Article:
Plenty of days I find myself in that state called “antsy in the office”. It often happens when I’m trying to be creative and come up with new ideas. My office is great for certain things but sometimes it’s just too quiet for creativity. Luckily there’s a place a few blocks down the street in my Chicago neighborhood that is practically an idea factory. People looking for ideas seem to congregate here like animals in the wild congregate around a watering hole. So I pack up my netbook and whatever relevant notes I’ve got and head out to a local coffee house named Metropolis Coffee Company.
Once there I order my usual – a large café-au-lait in a big white ceramic mug (and usually a cookie too). Then I find a spot to sit and begin a process. The process starts with watching my fellow patrons and eavesdropping on conversations going on around me. I turn on my netbook to check email or do other web-related time wasting activities. Then at some point ideas start bubbling up and I type them into a document as fast as I can while they come into my mind.
Letting the Muse Whisper in my Ear
This process is actually more a passive experience than an active one. If hard work was all I needed it would be easy. But, of course, it’s not easy. While trying to find good ideas (or let good ideas find me) I often wind up thinking too much and that results in a state of mental lockup like when your computer freezes up. When that happens I need to reboot. I have to back off, clear my head, and try again (“Clear your mind, do not assume anything …”).
Clearing my head is tricky since it involves letting go of whatever I’ve become fixated on. How do you not think about whatever you’re currently obsessing over? That’s tough. I clear my mind by letting myself be distracted. Part of what makes this coffee house an idea generator for me is that there’s a lot going on and it distracts me when I need distraction.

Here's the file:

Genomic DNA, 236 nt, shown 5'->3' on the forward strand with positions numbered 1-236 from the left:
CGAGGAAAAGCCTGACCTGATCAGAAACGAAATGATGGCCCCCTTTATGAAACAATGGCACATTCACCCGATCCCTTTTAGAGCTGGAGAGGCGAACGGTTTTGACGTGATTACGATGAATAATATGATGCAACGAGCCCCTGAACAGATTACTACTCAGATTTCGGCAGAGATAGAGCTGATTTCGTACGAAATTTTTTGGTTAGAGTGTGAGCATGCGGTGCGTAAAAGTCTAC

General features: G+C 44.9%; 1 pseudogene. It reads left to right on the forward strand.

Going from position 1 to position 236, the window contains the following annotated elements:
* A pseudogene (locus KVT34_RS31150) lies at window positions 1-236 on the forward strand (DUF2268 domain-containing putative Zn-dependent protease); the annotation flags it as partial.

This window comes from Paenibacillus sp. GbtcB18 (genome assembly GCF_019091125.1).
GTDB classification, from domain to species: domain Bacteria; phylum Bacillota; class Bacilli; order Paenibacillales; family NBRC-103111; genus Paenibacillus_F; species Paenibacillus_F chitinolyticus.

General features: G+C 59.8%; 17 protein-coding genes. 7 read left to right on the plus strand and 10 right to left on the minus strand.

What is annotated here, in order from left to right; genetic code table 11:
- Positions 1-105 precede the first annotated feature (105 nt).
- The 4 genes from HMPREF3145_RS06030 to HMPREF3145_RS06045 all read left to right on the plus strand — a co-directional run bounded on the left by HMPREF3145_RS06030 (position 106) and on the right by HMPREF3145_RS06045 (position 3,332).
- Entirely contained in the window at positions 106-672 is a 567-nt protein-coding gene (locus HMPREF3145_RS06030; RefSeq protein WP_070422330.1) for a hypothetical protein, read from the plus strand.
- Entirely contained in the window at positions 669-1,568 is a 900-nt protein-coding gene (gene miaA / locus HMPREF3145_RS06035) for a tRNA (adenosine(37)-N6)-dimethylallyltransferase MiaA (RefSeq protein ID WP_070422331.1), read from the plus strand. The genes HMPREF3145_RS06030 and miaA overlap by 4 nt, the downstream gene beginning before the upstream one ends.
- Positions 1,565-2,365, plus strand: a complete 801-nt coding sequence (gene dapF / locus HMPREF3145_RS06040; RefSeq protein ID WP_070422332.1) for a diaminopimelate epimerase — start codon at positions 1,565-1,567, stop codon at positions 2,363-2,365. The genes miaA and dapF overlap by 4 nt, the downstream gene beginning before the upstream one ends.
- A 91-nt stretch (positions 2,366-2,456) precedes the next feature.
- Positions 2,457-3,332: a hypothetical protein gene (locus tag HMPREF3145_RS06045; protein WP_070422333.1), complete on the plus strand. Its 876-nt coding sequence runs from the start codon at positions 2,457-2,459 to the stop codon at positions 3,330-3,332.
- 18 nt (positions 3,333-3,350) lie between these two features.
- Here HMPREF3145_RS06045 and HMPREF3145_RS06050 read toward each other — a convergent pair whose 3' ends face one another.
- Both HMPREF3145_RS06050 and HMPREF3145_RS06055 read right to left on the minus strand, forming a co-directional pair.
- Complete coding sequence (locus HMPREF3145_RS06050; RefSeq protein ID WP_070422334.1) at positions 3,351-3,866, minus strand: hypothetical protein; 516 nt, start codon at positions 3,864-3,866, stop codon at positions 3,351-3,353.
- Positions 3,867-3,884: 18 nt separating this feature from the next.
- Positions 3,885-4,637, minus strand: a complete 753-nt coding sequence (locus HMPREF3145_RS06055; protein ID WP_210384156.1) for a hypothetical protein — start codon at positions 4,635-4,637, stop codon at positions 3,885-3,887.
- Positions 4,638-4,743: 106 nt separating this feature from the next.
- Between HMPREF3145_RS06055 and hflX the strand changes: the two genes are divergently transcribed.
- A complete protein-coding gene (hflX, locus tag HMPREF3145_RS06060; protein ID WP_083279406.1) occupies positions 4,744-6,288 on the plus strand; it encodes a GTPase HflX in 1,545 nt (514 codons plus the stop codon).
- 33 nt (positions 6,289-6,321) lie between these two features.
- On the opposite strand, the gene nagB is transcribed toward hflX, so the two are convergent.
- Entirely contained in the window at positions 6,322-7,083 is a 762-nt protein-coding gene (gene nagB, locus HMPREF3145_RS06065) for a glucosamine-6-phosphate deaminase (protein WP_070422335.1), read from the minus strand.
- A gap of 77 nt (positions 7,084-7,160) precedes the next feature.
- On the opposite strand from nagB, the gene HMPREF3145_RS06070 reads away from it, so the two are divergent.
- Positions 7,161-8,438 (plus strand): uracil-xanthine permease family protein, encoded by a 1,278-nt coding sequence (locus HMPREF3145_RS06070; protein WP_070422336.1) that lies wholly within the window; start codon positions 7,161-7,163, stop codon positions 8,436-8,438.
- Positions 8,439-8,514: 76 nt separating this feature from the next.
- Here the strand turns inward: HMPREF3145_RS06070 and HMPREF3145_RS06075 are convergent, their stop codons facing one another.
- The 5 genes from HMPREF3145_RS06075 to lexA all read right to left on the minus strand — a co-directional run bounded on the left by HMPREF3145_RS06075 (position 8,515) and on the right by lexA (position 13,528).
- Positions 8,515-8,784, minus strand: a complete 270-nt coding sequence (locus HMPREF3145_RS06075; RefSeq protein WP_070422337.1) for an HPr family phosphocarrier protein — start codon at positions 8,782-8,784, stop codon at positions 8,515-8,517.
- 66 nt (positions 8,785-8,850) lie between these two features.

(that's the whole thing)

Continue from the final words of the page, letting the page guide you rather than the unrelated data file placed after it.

I look up from my keyboard and take in the scene. I notice people at the table in front of me are talking about the layout of a new website to promote their company. Two women at another table next to me are discussing a date one of them had yesterday; it sounds like she’s interested in seeing the guy again. And then behind me I hear a conversation in a language I don’t even understand.
I turn around and recognize a group of Ethiopian immigrants who run a restaurant in the neighborhood. They’re going on about something (it’s Amharic I think – the main language of Ethiopia) and their body language and facial expressions say it’s a serious conversation. One of them makes a gesture holding up his right hand for a moment as he sits back in his chair. They pause, and then all laugh.
Distraction and Surprise
And sure enough, into that open space in my distracted and newly cleared mind, more ideas start flowing again. Cool. I start tapping away on my keyboard again. Thoughts follow one after the other. Then (inevitably) I start concentrating too much and the flow stops. Uh-oh; gotta distract myself again.
I look up. Distraction happens once more. Okay, here comes the next idea…
Many times what bubbles up surprises me or turns out to be nothing like what I thought I was looking for. The best ideas are often the most surprising ones. I don’t know where they come from. But that’s okay. I don’t need to know; just keep them coming.
Is this process of drinking café-au-laits and letting ideas trickle into my head something I could even call work? Or is it just day dreaming?
Michael Hugos is a principal at Center for Systems Innovation [c4si], finding elegant solutions to complex problems; mentoring teams in agile development. He can be reached via his website at www.MichaelHugos.com.